High School Access to Academic Skills: Technology or Math
Section 1: Technology or Mathematics
Students may select to work on skills related to either technology or mathematics. Instruction will be provided in a small group, highly individualized setting (typically two to three students with a teacher and TA). Students coming to work on screen reader skills must meet certain prerequisites as described below.
The Short-Term Programs teacher and the student's local TVI will jointly determine objectives for each student (examples: develop introductory skills in using the new Orion TI-84+ Talking, Graphing Calculator; use a screen reader or screen enlarger for word processing, internet research, to create spreadsheets, and/or to create PowerPoint presentations). We will also ask you about your student's current level of performance in the identified skill areas. The purpose of the class is to increase each student's ability to access the academic curriculum (TEKS) by using a specific adaptive skill set.
In addition to the specific objectives selected, students will practice skills of independent living (e.g., preparing simple meals, serving and cleaning in the kitchen, organizing one’s personal area), as well as social skills, recreation & leisure, and self-determination after school. Students attending these week long classes are asked to bring local assignments with them, and we provide two hours each day for students to work on them.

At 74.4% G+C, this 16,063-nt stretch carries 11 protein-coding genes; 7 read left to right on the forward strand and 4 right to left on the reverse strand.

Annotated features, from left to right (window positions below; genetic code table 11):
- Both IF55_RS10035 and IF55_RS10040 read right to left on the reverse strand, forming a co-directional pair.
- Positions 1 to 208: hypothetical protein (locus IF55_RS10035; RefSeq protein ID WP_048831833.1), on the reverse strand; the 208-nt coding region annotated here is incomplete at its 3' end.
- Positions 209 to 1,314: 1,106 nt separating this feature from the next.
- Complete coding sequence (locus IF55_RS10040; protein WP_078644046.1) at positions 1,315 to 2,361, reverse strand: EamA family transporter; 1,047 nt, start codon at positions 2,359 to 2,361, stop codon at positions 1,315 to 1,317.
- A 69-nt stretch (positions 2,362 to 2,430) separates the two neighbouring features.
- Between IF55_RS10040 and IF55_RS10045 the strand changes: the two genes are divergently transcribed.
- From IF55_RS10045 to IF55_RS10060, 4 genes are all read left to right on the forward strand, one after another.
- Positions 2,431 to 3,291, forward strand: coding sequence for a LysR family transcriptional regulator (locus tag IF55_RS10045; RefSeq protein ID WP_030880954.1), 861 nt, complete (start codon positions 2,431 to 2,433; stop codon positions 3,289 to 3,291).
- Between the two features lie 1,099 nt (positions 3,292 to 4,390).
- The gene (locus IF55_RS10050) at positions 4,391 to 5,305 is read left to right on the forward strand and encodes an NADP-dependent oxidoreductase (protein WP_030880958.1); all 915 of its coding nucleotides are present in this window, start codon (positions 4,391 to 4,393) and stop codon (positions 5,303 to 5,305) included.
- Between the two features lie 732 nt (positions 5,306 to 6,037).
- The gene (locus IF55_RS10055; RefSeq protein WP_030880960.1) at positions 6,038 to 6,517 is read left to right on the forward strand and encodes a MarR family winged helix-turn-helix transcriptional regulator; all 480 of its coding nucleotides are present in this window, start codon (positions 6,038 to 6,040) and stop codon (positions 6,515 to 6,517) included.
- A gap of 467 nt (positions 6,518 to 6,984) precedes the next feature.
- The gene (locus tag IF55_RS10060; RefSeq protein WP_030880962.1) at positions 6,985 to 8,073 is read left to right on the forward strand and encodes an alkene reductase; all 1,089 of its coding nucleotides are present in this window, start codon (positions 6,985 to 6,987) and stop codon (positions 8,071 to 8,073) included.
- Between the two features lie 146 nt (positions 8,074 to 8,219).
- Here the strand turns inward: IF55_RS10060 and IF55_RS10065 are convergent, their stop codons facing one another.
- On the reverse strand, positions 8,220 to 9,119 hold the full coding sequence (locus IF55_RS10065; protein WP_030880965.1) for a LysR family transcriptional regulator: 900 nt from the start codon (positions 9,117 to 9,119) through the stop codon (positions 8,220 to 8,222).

We request that local TVIs integrate newly learned skills into students’ daily lessons after the student completes this class. Daily practice is the best way to reinforce current skill levels and promote new learning. We can be available to help you with this by offering the following supports:
- Zoom online meetings
- Phone conversations
- Visits to TSBVI
Screen Reader Prerequisites
Students using a screen reader can learn to access the computer in two ways: using a keyboard or using a refreshable braille display.
Keyboard: appropriate for students with a basic knowledge of alphabet, number, and punctuation keys. Students ideally should be able to type simple sentences. Help your student learn typing skills by using the free Talking Typer software from the American Printing House for the Blind (APH).
Refreshable braille display: appropriate for students who are comfortable typing on a Perkins brailler and who can transfer skills to the keys of a braille display. Your student should have access to a braille display in her own school district to build on her skills after the class ends. If your student doesn’t have access to a braille display and you are interested in exploring instruction using this method, please contact Nina Wibbenmeyer or John Rose to discuss your options.
To borrow a braille display, investigate:
- Your local ESC
- TSBVI Tech Loan Library
Software to be taught in the TSBVI class must be installed on a computer that the